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The Khezu in Monster Hunter Looks Familiar

Oh, this monster doesn't look so bad. It doesn't even have thick skin or scales.
Oh, this monster doesn’t look so bad. It doesn’t even have thick skin or scales.
I can only fight you if I can't see your face, Khezu. Die.
I can only fight you if I can’t see your face, Khezu. Die.

Forty minutes later in Monster Hunter…


Hey Look, Another Adventure Game: Cognition, Episode One Review

Hey Look, Another Adventure Game: Cognition, Episode One Review

Note: Though I had a number of technical issues with the first episode, I’m holding off on elaborating on the performance aspect of the game until I get further into the series. 

Cognition: An Erica Reed Thriller is an episodic, paranormal, point-and-click FBI procedural, and it matches the tedium of bureaucracy (and my description of it) perfectly.

Erica Reed is a FBI agent who lost her brother to a serial killer three years ago, and it colors her reckless style of investigation. Apparently the term, “Wait for backup,” sounds like a foreign language to her. She also has psychic powers that allow her to channel past memories, future memories, and read minds through the sense of touch. In the first episode, you get a close look at her day-to-day life, relationships with other agents and employees, and the quirks of her personality. For someone whose every other action is accompanied by an eye roll, she is a prankster, hard worker, and stubborn woman. With all the adventure games I’ve played as of late, I’m pleased with the amount of characterization in a short amount of story; I wish I felt the same way about the gameplay.

I’ve never finished an episodic game–something hard to imagine in the height of Telltale’s titles–so I’m not sure if the style of the first episode is expected, but this first episode was short on consistent gameplay and instead piled on new mechanics. Storywise, I enjoyed seeing Erica’s powers develop, but it made the gameplay unbalanced. She has three types of powers:

  • Cognition. Touch recently used items and see an attached action or memory.
  • Projection. Combine three related objects or events to reenact an event.
  • Regression. Clear up a person’s memories by pinning down the details.

Cognition was by far the easiest technique and the one you use the most. Projection came into play a few times, and I struggled with all of them, never learning how to best apply it since every room has too many combination options–far more than the tutorial segment. Regression was the most fun, but my understanding was as murky as the memories I was trying to clear up. In the tutorial, you recall the correct answers from earlier parts of the game, but in the one other instance, you must do research, something it took me an hour too long to figure out. Basically, the psychic abilities played out like “Goldilocks and the Three Bears” without any power that was just right.

As with any point-and-click, the backtracking was abundant, but this time it works. You run (thank goodness it’s running) from office to office, crime scene to crime scene, and it put me in the right mood. The realism down to the daily tedium of waiting on the elevator and filling out paperwork is admirable for someone who grew up on procedurals and wished she was a spy or detective. But one design choice pulled me out of the immersion. Having to perform actions in a needlessly specific order is simultaneously an adventure game tradition and one of my biggest pet peeves. If I manage to think ahead of the game’s progression, I want to move forward, not be held back. Instead of making me proud of myself, it confused me by forcing me to guess the hidden stepping stones to the next part. For example, Erica was having trouble with her visions and needed to revisit a psion who had already helped her. Each time I tried to go the antique shop she owned though, Erica said she had no reason to go there. Doesn’t she know I know better? No, instead she wasn’t reassured until she met a girl at a cemetery who had also visited the woman. Yes, this spoke greatly to Erica’s stubbornness in theory, but in practice it only highlighted her stupidity.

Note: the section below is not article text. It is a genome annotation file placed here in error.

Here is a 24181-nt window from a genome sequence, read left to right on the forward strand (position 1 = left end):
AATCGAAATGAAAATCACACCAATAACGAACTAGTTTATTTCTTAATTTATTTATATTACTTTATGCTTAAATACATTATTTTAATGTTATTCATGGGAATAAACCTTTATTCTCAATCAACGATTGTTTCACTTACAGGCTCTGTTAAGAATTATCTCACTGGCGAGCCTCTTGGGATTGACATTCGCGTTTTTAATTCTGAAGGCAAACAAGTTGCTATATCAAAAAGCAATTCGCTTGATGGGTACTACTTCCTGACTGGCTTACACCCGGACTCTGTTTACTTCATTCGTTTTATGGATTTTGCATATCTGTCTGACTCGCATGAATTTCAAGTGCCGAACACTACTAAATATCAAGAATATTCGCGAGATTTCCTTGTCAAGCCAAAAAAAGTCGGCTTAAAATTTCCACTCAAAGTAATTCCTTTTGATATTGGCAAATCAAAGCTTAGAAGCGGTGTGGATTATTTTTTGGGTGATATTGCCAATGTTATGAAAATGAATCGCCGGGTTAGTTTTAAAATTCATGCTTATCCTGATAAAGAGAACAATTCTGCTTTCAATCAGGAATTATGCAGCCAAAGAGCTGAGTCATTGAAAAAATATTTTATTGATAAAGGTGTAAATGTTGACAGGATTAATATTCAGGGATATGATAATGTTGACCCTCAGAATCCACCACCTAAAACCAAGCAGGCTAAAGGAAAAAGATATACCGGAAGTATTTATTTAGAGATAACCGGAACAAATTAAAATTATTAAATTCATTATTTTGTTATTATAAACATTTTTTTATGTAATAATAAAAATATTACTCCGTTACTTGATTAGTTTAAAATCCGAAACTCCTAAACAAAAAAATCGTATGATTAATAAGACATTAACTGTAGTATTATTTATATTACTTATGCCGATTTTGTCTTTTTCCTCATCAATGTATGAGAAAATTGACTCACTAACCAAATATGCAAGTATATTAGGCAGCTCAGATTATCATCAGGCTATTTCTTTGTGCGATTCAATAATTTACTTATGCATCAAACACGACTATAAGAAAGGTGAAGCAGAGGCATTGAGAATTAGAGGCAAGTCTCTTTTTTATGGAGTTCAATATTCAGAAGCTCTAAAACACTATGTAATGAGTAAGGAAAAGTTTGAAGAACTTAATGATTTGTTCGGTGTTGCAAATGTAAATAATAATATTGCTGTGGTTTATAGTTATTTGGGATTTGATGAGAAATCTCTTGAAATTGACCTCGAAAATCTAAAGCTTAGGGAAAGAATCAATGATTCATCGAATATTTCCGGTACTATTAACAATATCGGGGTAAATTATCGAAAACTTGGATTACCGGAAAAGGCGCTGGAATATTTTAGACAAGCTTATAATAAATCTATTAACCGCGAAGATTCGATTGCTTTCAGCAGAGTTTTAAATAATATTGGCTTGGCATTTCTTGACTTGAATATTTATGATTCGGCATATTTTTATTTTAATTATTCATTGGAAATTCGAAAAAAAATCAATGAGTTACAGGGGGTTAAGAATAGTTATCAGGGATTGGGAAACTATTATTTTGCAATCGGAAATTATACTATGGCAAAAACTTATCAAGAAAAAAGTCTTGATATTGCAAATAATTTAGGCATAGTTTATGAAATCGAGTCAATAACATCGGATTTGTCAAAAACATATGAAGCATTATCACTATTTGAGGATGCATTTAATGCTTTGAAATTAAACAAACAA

With the first episode’s setup, I’m excited for the next installment in the game. I hope I can attribute these issues to exposition and are not a sign of things to come. Stay tuned.

Everything I Do Wrong in Monster Hunter Is Right For Me

Everything I Do Wrong in Monster Hunter Is Right For Me

I can’t stop playing Monster Hunter. Guys, I can’t stop. Seriously, my 3DS is turned on and at my desk right now waiting for me when I finish writing this. I seriously cannot wait to go fishing again.

Wait, what?

In case you can’t tell, I am clearly doing something wrong. In case you don’t know, the Monster Hunter series is exactly what it sounds like–you hunt monsters. So why can’t I remember the last new monster I fought?

  1. Gathering. I think the caravan I work for is filled with hunter-gatherer and nomadic sort of folk, yet for some reason, they are incapable of none of the above. In normal video game fashion, the only one able to do anything is me–even fishing and mining. Seriously, one of the first towns to which you travel has a career miner and yet I’m the only one who can take a pickax out to the fields. While the fetch quests is probably only filler, I still spend more time picking leaves and weeds up off the ground than anything else. Oh, there’s a giant dragon terrorizing a band of kittens? Eh, there’s limitless honey over here. I know my priorities. I even do the Harvest Tours where your only goal is to aimlessly pick flowers for fifty minutes before battling a new monster. It is Dragon Age: Origins all over again where I enjoy the busy work that others criticize the series for. Don’t ask me to get you eggs though. They are useless except for the puns (Egg-speditions. Really, Capcom?). I don’t know why I can carry a hundred mushrooms without dropping one, but this giant wyvern egg is out of my league. How about I scramble it out here on my BBQ pit and pack it in Tupperware instead?